Warrantless Arrest in DUI cases

Warrantless arrest in DUI cases: The exceptions to the Warrant Requirement

For a lawful arrest, law enforcement must show sufficient probable cause. This can be shown where the police officer witnesses the violation first hand (in misdemeanor cases) or the must secure an arrest warrant from a judge.    This basic rule is known as the misdemeanor warrant rule, where police officers must first secure an arrest warrant if they did not witness the commission of a misdemeanor.  In felony cases, a warrant is not required if there is a witness that notifies law enforcement that the felony occurred.

DUI cases are usually misdemeanors, so the “misdemeanor warrant rule” applies to them.  Over the years, law enforcement found the misdemeanor warrant rule was overly burdensome in their enforcement efforts so they lobbied for a change in the law to allow for warrant-less arrests of DUI suspects.

CVC 40300.5: Warrantless arrests for DUI cases

The law in California was amended and basic protections of individual liberty were curtailed by Vehicle Code Section 40300.5.  Law enforcement officers in the state of California can arrest someone on suspicion of misdemeanor DUI if they can show one of the following:

(a) The person is involved in a traffic accident.

Often law enforcement will come upon the scene of an accident.  Even though the officers did not observe the misdemeanor violation (person driving under the influence) they can form the requisite legal justification based on the circumstances of the accident scene.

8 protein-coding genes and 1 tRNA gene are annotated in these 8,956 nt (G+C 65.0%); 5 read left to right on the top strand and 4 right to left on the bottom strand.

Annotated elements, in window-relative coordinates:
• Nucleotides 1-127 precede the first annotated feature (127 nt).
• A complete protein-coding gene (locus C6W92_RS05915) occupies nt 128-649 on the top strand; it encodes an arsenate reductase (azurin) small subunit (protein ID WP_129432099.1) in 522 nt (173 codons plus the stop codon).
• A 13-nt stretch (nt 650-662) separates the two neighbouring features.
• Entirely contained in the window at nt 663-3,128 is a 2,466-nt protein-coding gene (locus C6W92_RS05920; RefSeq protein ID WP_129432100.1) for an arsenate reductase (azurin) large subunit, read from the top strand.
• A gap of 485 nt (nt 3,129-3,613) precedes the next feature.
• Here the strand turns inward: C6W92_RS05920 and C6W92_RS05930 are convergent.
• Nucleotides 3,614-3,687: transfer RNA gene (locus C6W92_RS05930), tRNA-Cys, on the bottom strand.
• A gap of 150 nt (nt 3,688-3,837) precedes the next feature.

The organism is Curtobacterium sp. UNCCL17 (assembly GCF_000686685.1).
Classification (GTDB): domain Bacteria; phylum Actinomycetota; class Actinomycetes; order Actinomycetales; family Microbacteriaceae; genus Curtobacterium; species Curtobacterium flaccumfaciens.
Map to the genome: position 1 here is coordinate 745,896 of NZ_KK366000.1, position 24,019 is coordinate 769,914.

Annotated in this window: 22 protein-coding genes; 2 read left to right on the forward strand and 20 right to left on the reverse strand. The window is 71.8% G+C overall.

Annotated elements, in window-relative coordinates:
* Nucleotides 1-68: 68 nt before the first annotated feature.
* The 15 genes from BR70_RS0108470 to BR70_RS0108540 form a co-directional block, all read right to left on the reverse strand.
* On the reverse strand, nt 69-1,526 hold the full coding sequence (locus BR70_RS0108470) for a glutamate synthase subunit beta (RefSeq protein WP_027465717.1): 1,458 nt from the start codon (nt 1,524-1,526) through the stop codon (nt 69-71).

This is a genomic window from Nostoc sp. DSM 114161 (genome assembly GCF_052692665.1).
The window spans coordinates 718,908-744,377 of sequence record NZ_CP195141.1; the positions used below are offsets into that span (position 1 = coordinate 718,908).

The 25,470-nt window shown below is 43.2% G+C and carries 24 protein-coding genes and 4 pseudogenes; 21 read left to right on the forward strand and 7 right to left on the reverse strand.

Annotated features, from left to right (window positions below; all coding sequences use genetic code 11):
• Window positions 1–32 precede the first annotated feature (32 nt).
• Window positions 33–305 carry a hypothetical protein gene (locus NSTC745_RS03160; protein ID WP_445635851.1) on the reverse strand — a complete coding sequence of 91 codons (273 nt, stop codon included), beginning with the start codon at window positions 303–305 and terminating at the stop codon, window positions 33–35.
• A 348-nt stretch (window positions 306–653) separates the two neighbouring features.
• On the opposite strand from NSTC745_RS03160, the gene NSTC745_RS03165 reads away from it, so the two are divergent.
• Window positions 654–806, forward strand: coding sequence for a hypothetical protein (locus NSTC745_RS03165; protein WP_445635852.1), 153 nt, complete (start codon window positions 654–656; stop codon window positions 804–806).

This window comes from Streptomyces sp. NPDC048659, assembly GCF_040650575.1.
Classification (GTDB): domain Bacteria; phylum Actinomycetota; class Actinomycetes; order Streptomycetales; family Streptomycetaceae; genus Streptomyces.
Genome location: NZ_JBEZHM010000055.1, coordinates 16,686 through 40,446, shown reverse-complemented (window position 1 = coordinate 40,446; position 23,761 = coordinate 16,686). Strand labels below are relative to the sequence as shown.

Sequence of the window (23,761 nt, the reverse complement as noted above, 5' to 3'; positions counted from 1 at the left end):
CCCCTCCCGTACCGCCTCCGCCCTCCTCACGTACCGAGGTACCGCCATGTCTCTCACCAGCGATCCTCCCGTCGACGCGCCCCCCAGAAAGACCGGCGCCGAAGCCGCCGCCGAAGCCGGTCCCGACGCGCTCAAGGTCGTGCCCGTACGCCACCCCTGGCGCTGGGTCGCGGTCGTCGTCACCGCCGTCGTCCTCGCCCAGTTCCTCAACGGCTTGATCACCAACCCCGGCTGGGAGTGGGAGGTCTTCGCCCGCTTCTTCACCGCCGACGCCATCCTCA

(b) The person is observed in or about a vehicle that is obstructing a roadway.

This occurs when a person parks their car partially or totally in a roadway. Even though officers did not observe driving, they can infer driving based on the circumstances in which they find the driver.

(c) The person will not be apprehended unless immediately arrested.

This sub section of CVC 40300.5 is frankly a loop-hole someone could drive a car through.  Pretty much any person at risk of being arrested, or even thinking they are at risk of being arrested,  is likely to run.

(d) The person may cause injury to himself or herself or damage property unless immediately arrested.

This justification is often used in DUI cases because an impaired driver certainly creates a risk of property or person damage if they are allowed to drive away.

(e) The person may destroy or conceal evidence of the crime unless immediately arrested.

This is another loop hole that is relied upon by law enforcement to arrest people without a warrant.

Posted in DUI Law.

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